Valentine’s Day Shopping Causes Stress
Both for gift-shoppers and single people
On February 14, millions of other Americans were expected to spend more than $13 billion on Valentine's Day gifts like flowers, cards, and candy. That’s big bucks that also add up to a lot of stress, which some people handled a lot better than others.
Some say “Happy Valentine's Day” and hustle around the mall. Others call it Single Awareness Day.
Either way people were out in full force giving up their sweat and dollars just to showcase their love. Known as the day of romance, Valentines Day and its traditions go back as early as the first century. It began as a Christian holiday to honor the life of Saint Valentinus. According to legend, he was imprisoned for helping Christians and eventually martyred for his faith. But Valentinus sent out one of the first love letters from prison and signed it, “From your Valentine.”
It's now become a day for romantics to express their feelings through flowers, candy or what are now known as Valentine cards. But it's also become a multi-billion dollar business and the source of angst for some.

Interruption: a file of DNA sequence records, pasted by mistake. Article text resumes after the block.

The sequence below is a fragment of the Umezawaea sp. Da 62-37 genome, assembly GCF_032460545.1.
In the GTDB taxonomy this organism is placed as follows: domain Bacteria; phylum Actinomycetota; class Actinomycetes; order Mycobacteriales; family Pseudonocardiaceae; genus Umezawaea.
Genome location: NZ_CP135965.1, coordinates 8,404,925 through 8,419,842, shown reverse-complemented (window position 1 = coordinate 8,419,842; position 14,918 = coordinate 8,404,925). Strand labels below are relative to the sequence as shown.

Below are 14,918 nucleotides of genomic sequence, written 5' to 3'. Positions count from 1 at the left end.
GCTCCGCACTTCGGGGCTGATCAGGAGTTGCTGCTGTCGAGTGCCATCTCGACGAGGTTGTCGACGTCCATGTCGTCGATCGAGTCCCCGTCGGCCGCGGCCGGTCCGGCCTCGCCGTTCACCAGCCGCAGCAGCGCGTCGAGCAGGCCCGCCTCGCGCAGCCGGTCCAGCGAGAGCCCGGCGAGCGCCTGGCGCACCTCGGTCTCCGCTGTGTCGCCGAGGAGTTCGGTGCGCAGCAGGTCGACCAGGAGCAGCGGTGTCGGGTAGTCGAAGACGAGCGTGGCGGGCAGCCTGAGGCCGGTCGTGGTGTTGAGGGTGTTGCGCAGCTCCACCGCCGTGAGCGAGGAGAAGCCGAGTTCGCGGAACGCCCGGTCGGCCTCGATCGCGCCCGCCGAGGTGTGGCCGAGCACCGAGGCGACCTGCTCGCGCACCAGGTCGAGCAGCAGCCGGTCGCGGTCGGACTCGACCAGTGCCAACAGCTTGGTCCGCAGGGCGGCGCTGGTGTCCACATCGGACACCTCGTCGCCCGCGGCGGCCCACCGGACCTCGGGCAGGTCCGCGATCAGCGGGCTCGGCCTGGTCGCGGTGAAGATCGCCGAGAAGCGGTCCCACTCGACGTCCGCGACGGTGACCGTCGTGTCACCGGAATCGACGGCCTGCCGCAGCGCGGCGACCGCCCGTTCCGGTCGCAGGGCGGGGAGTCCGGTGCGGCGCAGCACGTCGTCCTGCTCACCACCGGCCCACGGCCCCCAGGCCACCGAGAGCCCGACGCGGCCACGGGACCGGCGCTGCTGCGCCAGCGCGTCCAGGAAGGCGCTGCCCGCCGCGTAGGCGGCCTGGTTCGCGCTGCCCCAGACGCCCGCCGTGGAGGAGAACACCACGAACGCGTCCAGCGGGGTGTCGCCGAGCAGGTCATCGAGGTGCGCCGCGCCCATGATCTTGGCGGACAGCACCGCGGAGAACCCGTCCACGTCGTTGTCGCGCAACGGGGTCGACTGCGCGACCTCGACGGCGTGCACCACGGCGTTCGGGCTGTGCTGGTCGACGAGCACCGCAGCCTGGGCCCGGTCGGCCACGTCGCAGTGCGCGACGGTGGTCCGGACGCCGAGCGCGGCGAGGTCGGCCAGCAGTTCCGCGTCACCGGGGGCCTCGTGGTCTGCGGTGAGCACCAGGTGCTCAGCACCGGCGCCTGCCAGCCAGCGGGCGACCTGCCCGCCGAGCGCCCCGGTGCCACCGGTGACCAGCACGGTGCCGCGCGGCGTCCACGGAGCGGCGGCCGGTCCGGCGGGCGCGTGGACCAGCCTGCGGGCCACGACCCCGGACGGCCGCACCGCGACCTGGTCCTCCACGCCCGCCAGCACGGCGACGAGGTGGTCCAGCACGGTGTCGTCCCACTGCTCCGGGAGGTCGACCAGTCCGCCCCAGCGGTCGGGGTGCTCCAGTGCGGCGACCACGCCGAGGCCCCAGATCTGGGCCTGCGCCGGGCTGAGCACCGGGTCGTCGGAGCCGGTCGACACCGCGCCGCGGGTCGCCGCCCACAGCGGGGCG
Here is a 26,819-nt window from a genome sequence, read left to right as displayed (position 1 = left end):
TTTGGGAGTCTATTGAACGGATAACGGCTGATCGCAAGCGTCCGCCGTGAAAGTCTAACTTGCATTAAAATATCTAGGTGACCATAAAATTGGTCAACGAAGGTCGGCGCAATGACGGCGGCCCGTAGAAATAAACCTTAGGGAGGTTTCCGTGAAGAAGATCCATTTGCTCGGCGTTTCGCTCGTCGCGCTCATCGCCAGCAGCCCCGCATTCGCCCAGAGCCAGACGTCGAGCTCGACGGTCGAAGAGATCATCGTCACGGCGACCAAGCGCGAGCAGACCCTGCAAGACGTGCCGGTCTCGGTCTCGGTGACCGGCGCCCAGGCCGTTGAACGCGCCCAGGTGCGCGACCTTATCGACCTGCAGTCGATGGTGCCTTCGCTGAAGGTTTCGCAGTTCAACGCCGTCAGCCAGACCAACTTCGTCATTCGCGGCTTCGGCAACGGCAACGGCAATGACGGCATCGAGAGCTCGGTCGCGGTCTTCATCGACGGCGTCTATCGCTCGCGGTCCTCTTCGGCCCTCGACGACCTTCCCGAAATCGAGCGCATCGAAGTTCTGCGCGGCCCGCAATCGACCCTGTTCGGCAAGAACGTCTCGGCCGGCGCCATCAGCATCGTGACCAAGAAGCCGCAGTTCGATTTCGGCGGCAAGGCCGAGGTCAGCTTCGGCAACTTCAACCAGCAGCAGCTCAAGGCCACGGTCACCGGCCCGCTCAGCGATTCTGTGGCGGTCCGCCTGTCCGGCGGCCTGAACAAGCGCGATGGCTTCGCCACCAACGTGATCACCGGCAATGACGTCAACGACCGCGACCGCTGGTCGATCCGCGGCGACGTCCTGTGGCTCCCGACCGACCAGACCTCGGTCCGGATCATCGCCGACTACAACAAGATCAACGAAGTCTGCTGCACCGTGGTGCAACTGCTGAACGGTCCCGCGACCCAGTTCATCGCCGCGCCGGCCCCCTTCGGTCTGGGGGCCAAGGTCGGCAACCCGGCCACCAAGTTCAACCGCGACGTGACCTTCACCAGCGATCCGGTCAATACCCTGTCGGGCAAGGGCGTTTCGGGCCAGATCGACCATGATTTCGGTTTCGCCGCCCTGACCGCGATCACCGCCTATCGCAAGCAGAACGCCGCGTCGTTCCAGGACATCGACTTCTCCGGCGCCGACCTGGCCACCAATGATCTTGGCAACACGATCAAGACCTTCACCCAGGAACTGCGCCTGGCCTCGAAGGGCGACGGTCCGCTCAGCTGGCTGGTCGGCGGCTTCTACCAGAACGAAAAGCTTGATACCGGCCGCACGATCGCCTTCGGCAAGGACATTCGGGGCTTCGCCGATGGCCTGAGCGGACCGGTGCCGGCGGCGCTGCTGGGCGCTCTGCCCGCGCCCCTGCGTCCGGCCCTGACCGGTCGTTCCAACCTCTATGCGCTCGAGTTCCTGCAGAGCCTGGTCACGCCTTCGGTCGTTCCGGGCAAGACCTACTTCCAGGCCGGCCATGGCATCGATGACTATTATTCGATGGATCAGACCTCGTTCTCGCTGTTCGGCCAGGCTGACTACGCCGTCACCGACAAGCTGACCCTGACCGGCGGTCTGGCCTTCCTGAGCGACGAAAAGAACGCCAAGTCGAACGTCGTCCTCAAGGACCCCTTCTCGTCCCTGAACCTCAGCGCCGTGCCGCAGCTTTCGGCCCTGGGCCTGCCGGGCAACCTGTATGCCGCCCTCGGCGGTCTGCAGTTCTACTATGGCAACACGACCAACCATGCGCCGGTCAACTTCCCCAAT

“I thought it was going to be kind of hard but I spent $9.75,” said Diane Byker, who was shopping for her husband. “I think he's going to love it.”
Meanwhile others were just scratching their heads. “Sometimes it kind of frustrating I would say,” said Wesley Flowers, who was Valentine’s shopping. “You don't know what they are thinking or they what they may want. They always say well surprise me; we are not mind readers.”
With so many choices out there for Valentine’s Day, finding that special gift for your loved one meant you definitely had to do your homework. That’s a reason the Alaskan matchmaking service Meet Me For Lunch is turning that stress into something positive. It is urging its daters to donate clothes to the homeless.
“Valentines Day can be stressful though if you don't have a Valentine or even if you do,” said dating coach Mary Marshall. “It doesn't matter if you’re in love or not, you come down here and bring something and drop it off, it makes everybody happy.”
It's a unique way of giving, whether you're single or dating. Because, after all, love is all about taking a chance, no matter what day of the year. The average woman is expected to spend $85.76, while the average man almost doubles that shelling out a $168.74.